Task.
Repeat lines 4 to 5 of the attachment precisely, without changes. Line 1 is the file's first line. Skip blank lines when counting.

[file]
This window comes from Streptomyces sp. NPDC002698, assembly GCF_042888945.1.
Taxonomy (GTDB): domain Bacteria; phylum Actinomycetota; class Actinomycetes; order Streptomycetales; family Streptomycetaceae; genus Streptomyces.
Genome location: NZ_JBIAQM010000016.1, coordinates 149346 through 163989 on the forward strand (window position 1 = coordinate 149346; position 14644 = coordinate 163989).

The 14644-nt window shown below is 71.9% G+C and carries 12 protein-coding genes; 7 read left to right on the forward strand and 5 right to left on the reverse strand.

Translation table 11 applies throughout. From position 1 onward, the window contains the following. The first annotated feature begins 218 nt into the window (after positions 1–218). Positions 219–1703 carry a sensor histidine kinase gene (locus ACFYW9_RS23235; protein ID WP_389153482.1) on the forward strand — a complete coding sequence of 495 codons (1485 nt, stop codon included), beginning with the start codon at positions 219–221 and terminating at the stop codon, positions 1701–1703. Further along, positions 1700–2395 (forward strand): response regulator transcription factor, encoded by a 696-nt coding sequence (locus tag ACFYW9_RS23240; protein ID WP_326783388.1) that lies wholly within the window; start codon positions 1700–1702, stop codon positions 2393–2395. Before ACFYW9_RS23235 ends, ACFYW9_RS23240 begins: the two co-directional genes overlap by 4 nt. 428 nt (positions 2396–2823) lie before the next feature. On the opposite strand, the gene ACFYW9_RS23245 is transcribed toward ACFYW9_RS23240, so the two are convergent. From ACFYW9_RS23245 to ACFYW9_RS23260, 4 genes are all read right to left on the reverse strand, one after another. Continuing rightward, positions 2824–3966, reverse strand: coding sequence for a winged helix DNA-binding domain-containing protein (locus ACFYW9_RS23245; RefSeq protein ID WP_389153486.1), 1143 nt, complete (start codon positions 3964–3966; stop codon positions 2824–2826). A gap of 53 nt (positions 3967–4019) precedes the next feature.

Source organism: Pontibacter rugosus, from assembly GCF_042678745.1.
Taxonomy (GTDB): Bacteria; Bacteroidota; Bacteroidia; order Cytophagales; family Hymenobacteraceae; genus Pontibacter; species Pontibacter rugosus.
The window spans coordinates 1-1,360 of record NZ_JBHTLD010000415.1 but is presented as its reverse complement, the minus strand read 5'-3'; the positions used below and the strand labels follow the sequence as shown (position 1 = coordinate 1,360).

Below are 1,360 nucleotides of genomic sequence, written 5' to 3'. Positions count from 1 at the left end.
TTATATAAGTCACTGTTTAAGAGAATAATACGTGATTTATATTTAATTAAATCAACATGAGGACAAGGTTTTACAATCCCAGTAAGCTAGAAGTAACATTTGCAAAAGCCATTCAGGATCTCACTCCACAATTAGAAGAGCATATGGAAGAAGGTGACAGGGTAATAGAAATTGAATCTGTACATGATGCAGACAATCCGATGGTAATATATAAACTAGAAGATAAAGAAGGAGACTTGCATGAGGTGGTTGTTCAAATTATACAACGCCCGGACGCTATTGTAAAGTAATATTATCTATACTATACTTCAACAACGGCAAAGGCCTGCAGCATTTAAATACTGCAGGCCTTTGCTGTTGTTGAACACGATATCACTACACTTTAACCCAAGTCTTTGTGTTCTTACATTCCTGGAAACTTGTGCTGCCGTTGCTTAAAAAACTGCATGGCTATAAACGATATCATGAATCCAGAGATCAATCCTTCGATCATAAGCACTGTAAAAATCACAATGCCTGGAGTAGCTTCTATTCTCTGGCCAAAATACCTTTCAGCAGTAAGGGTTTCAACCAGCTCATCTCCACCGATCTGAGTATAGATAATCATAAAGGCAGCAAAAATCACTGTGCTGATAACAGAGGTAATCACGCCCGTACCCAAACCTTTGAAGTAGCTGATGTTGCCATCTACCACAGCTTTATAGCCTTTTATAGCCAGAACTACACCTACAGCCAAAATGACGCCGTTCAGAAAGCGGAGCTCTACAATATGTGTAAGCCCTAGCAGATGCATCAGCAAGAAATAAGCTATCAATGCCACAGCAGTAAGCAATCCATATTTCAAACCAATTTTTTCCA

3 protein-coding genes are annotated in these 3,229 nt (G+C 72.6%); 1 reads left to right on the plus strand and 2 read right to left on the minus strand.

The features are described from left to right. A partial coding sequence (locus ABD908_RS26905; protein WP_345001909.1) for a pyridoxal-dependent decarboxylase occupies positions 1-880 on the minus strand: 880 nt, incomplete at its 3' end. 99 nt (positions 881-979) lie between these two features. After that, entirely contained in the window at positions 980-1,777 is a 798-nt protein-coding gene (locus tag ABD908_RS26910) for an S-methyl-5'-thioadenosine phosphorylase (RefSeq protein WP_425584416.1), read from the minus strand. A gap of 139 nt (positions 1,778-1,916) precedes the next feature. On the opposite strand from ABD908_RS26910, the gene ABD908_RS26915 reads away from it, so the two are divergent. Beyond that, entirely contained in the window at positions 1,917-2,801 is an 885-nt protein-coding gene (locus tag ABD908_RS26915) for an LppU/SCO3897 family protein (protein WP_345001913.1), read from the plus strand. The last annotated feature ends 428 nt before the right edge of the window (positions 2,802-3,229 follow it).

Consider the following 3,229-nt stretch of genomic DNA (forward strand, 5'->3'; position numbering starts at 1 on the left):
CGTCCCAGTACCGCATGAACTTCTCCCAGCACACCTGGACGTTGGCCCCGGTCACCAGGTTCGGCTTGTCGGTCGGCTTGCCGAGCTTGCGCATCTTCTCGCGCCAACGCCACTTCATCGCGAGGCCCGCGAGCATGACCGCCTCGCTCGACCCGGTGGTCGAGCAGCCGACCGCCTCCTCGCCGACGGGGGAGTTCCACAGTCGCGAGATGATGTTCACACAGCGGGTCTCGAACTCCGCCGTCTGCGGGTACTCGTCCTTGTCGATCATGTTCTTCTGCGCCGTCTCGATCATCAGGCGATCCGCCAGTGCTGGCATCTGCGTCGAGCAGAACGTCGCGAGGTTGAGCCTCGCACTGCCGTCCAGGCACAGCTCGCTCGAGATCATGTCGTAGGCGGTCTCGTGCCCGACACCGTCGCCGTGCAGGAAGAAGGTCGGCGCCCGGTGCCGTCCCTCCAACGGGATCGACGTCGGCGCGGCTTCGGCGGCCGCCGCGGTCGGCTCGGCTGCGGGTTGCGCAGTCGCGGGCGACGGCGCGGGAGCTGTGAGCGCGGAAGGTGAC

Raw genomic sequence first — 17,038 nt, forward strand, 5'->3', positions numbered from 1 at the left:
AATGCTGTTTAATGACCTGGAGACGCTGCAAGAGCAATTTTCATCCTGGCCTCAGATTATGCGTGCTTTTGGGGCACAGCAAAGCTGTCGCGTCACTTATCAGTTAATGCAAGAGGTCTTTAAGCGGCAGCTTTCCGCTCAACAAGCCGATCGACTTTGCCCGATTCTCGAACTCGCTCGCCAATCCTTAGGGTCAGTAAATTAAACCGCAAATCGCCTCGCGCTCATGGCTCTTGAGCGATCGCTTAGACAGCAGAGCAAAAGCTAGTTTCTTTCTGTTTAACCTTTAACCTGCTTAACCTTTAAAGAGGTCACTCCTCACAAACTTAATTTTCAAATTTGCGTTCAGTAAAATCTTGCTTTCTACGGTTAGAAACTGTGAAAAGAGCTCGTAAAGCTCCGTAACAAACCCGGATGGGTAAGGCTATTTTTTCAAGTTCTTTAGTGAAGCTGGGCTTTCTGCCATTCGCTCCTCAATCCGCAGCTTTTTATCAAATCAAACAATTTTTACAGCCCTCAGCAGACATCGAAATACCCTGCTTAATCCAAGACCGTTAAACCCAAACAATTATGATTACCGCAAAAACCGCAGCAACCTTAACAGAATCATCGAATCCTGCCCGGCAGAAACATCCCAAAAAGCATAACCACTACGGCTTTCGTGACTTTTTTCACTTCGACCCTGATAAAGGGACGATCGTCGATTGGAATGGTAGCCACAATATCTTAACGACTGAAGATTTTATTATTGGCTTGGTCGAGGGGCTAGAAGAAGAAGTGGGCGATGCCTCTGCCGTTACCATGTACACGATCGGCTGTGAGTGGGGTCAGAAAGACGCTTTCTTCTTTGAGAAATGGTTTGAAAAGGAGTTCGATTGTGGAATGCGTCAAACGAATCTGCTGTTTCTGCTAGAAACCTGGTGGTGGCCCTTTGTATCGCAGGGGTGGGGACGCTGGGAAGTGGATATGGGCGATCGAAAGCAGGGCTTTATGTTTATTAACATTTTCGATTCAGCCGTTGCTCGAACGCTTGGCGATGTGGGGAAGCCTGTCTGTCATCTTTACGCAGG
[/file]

The 14644-nt window shown below is 71.9% G+C and carries 12 protein-coding genes; 7 read left to right on the forward strand and 5 right to left on the reverse strand.

Translation table 11 applies throughout. From position 1 onward, the window contains the following. The first annotated feature begins 218 nt into the window (after positions 1–218). Positions 219–1703 carry a sensor histidine kinase gene (locus ACFYW9_RS23235; protein ID WP_389153482.1) on the forward strand — a complete coding sequence of 495 codons (1485 nt, stop codon included), beginning with the start codon at positions 219–221 and terminating at the stop codon, positions 1701–1703. Further along, positions 1700–2395 (forward strand): response regulator transcription factor, encoded by a 696-nt coding sequence (locus tag ACFYW9_RS23240; protein ID WP_326783388.1) that lies wholly within the window; start codon positions 1700–1702, stop codon positions 2393–2395. Before ACFYW9_RS23235 ends, ACFYW9_RS23240 begins: the two co-directional genes overlap by 4 nt. 428 nt (positions 2396–2823) lie before the next feature. On the opposite strand, the gene ACFYW9_RS23245 is transcribed toward ACFYW9_RS23240, so the two are convergent. From ACFYW9_RS23245 to ACFYW9_RS23260, 4 genes are all read right to left on the reverse strand, one after another. Continuing rightward, positions 2824–3966, reverse strand: coding sequence for a winged helix DNA-binding domain-containing protein (locus ACFYW9_RS23245; RefSeq protein ID WP_389153486.1), 1143 nt, complete (start codon positions 3964–3966; stop codon positions 2824–2826). A gap of 53 nt (positions 3967–4019) precedes the next feature.